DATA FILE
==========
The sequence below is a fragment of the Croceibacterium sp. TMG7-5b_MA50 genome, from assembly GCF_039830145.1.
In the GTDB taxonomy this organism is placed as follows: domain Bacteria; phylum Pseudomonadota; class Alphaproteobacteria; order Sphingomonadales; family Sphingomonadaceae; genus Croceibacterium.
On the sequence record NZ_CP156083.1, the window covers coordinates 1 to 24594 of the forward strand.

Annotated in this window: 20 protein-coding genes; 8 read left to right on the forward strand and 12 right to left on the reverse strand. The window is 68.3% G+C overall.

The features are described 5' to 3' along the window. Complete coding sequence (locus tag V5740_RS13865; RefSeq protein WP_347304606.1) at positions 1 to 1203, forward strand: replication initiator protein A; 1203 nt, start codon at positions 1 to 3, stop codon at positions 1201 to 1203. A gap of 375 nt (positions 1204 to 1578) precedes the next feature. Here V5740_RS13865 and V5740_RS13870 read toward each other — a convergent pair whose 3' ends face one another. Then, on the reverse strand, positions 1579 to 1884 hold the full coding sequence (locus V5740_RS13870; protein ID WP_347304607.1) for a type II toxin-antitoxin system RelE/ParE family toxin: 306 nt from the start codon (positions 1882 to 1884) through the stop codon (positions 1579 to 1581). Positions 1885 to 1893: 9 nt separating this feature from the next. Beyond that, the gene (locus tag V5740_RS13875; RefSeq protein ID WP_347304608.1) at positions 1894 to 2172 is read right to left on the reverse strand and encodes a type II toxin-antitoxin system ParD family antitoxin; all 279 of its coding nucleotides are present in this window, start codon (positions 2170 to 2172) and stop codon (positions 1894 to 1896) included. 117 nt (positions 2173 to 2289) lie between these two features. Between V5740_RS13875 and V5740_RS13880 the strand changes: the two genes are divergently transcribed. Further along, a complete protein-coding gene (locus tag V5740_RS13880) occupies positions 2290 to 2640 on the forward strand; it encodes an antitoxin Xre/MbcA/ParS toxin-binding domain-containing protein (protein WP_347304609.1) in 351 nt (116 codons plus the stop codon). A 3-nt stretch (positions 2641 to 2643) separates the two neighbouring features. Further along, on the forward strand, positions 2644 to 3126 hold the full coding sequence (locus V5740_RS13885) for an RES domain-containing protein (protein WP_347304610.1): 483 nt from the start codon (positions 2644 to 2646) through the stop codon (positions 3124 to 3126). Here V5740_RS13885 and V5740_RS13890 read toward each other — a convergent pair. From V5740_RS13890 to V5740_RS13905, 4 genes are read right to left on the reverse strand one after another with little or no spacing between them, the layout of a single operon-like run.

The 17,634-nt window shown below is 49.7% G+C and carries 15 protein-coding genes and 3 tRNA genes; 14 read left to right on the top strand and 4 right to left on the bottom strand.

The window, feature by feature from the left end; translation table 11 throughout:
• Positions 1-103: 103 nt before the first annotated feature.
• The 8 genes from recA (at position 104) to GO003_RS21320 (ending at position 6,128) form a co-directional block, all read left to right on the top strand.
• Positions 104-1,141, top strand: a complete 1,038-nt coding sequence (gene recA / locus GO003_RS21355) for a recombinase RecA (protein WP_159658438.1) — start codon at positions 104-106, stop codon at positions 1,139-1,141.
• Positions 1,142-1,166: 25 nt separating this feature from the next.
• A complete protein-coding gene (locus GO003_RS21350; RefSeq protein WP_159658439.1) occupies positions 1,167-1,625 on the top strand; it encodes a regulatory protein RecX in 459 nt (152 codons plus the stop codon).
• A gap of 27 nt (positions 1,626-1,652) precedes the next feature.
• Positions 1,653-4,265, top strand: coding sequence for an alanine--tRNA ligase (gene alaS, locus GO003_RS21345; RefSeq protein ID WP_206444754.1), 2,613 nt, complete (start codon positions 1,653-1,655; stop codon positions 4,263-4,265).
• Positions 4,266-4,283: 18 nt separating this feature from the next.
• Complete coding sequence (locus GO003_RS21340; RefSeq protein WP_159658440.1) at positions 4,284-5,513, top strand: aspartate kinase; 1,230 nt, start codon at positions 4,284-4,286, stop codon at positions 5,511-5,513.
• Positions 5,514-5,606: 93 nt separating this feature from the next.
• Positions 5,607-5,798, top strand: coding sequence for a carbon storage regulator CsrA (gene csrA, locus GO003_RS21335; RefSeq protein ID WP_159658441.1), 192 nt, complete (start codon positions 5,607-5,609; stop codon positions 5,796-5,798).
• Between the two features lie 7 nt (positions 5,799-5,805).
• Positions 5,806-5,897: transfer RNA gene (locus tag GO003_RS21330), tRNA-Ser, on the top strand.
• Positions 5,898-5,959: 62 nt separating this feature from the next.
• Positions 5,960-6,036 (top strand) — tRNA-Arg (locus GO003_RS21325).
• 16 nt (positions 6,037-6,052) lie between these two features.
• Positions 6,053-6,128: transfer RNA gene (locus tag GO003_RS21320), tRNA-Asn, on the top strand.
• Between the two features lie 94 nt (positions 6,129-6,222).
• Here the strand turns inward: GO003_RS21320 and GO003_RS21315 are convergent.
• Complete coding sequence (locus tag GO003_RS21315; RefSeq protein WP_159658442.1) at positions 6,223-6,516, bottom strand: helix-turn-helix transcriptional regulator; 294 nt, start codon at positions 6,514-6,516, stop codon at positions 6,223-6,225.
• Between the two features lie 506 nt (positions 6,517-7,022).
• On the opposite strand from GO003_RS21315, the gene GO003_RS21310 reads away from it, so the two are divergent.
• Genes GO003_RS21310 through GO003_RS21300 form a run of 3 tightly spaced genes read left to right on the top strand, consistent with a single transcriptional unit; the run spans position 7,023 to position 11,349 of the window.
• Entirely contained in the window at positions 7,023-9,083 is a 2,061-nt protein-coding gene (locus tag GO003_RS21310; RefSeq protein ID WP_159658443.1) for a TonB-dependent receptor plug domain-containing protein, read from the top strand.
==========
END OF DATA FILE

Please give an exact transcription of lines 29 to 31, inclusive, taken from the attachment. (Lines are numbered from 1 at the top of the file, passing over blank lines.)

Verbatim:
• On the opposite strand from GO003_RS21315, the gene GO003_RS21310 reads away from it, so the two are divergent.
• Genes GO003_RS21310 through GO003_RS21300 form a run of 3 tightly spaced genes read left to right on the top strand, consistent with a single transcriptional unit; the run spans position 7,023 to position 11,349 of the window.
• Entirely contained in the window at positions 7,023-9,083 is a 2,061-nt protein-coding gene (locus tag GO003_RS21310; RefSeq protein ID WP_159658443.1) for a TonB-dependent receptor plug domain-containing protein, read from the top strand.